This video documents the scope of changes in the Arctic, focusing on the impacts of warming and climate change on the indigenous Inuit population.

This detailed animated map shows global weather and climate events from the beginning of 2009 to the present. As the animation plays, specific events are highlighted to provide context and details for the viewer.

This interactive visualization from the NASA Earth Observatory website compares Arctic sea ice minimum extent from 1984 to that of 2012.

This interactive visualization describes how climatologists obtain and interpret evidence from the Greenland Ice Sheet in an effort to piece together a picture of Earth's distant climate history. Resource describes how glaciers form and how they can be used to collect ancient atmospheric data. The issues analyzed in the data collection are particularly good in showing how science is done in the field.

This audio slideshow/video describes the Greenland ice sheet and the difficulties in getting scientific measurements at the interface between the ice and the ocean. It features the work of a researcher from Woods Hole Oceanographic Institute researcher. She gives a personal account of her work on the recent increase in melting of glaciers, the challenges of working in Greenland, and the reasons why so many climate scientists are looking there for answers to questions about climate change.

This video focuses on the conifer forest in Alaska to explore the carbon cycle and how the forest responds to rising atmospheric carbon dioxide. Topics addressed in the video include wildfires, reflectivity, and the role of permafrost in the global carbon cycle.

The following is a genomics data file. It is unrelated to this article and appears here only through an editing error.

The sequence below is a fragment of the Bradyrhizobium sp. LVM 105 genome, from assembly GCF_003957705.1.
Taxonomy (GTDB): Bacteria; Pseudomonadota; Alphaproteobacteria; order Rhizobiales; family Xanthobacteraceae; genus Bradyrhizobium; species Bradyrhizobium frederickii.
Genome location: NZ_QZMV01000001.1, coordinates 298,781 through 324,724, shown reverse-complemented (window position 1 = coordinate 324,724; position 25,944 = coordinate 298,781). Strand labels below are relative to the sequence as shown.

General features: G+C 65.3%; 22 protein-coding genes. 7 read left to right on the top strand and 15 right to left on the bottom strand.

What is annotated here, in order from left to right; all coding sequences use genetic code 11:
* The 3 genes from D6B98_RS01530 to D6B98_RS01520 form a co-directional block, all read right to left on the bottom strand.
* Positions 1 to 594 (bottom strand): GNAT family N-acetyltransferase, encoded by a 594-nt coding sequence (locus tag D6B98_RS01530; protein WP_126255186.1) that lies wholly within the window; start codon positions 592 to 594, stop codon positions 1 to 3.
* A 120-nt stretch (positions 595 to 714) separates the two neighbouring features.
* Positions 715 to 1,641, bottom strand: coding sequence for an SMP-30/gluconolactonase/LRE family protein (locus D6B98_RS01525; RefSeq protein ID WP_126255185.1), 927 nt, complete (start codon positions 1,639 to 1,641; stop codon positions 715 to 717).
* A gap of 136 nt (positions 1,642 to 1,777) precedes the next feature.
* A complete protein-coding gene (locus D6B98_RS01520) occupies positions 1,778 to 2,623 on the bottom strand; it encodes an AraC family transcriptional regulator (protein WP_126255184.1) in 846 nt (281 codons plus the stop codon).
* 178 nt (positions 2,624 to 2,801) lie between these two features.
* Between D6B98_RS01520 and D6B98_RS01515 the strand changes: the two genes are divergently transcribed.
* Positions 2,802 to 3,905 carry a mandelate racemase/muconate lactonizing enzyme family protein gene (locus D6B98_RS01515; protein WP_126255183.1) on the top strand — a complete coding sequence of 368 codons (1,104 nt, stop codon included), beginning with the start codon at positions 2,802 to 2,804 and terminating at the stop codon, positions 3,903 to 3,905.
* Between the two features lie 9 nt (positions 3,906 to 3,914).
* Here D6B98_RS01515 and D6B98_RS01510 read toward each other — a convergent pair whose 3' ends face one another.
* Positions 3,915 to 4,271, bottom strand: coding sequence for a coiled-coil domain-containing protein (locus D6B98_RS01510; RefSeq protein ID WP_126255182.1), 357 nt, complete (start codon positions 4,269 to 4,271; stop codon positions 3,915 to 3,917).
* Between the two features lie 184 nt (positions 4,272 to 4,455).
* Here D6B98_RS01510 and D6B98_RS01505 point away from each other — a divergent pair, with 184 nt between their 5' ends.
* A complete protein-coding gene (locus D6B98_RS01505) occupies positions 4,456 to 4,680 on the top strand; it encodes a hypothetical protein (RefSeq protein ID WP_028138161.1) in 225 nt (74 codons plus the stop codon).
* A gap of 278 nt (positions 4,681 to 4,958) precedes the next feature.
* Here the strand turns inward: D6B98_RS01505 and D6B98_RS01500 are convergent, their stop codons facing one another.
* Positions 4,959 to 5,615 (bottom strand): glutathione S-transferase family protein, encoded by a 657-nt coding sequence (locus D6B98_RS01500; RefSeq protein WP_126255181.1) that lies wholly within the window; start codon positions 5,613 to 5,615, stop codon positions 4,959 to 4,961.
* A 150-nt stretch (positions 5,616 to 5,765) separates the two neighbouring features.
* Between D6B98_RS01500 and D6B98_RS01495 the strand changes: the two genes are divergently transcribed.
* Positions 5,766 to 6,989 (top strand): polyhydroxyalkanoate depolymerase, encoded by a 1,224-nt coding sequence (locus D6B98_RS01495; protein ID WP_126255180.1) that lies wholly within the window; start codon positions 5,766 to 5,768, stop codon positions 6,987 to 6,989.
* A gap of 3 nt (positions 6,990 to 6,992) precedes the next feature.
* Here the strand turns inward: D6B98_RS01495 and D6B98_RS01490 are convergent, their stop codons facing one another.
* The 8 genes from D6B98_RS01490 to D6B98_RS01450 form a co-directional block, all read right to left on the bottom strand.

In this lesson, students examine and interpret varied observational datasets and are asked to determine whether the data supports or does not support the statement: climate change is occurring in Colorado.

This video segment, adapted from NOVA, examines one method scientists use to understand ancient climate conditions in Africa.

In this activity, students learn about the tools and methods paleoclimatologists use to reconstruct past climates. In constructing sediment cores themselves, students will achieve a very good understanding of the sedimentological interpretation of past climates that scientists can draw from cores.

This video from NASA features scientists who describe the role of salt in the oceans and global oceanic circulation, especially the effect of salinity on the density of water and its global circulation, with reference to global climate change.

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